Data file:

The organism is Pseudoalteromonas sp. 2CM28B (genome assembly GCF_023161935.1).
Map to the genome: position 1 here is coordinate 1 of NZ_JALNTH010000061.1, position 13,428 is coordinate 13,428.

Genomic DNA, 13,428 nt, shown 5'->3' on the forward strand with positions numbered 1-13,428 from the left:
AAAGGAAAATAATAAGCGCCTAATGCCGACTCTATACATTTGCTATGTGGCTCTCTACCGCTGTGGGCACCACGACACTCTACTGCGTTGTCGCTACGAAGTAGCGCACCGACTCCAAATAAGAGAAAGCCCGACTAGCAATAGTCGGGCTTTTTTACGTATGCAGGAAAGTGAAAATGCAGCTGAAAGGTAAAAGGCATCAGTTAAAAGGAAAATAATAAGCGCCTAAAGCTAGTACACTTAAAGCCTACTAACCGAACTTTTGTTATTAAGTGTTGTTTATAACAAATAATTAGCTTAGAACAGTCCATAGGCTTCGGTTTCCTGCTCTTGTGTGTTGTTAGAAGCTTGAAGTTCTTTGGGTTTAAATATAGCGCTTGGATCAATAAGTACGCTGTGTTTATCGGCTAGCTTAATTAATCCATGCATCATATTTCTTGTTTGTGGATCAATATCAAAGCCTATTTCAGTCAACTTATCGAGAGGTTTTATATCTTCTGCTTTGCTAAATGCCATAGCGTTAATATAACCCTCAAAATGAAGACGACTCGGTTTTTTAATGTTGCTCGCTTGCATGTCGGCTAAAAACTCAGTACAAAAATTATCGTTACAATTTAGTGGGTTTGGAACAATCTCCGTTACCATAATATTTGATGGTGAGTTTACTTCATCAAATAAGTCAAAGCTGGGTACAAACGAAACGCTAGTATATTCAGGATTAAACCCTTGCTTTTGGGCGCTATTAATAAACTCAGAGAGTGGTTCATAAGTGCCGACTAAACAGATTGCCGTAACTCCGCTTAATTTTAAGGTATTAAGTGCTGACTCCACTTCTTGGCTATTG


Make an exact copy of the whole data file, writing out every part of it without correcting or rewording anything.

The organism is Pseudoalteromonas sp. 2CM28B (genome assembly GCF_023161935.1).
Map to the genome: position 1 here is coordinate 1 of NZ_JALNTH010000061.1, position 13,428 is coordinate 13,428.

Genomic DNA, 13,428 nt, shown 5'->3' on the forward strand with positions numbered 1-13,428 from the left:
AAAGGAAAATAATAAGCGCCTAATGCCGACTCTATACATTTGCTATGTGGCTCTCTACCGCTGTGGGCACCACGACACTCTACTGCGTTGTCGCTACGAAGTAGCGCACCGACTCCAAATAAGAGAAAGCCCGACTAGCAATAGTCGGGCTTTTTTACGTATGCAGGAAAGTGAAAATGCAGCTGAAAGGTAAAAGGCATCAGTTAAAAGGAAAATAATAAGCGCCTAAAGCTAGTACACTTAAAGCCTACTAACCGAACTTTTGTTATTAAGTGTTGTTTATAACAAATAATTAGCTTAGAACAGTCCATAGGCTTCGGTTTCCTGCTCTTGTGTGTTGTTAGAAGCTTGAAGTTCTTTGGGTTTAAATATAGCGCTTGGATCAATAAGTACGCTGTGTTTATCGGCTAGCTTAATTAATCCATGCATCATATTTCTTGTTTGTGGATCAATATCAAAGCCTATTTCAGTCAACTTATCGAGAGGTTTTATATCTTCTGCTTTGCTAAATGCCATAGCGTTAATATAACCCTCAAAATGAAGACGACTCGGTTTTTTAATGTTGCTCGCTTGCATGTCGGCTAAAAACTCAGTACAAAAATTATCGTTACAATTTAGTGGGTTTGGAACAATCTCCGTTACCATAATATTTGATGGTGAGTTTACTTCATCAAATAAGTCAAAGCTGGGTACAAACGAAACGCTAGTATATTCAGGATTAAACCCTTGCTTTTGGGCGCTATTAATAAACTCAGAGAGTGGTTCATAAGTGCCGACTAAACAGATTGCCGTAACTCCGCTTAATTTTAAGGTATTAAGTGCTGACTCCACTTCTTGGCTATTG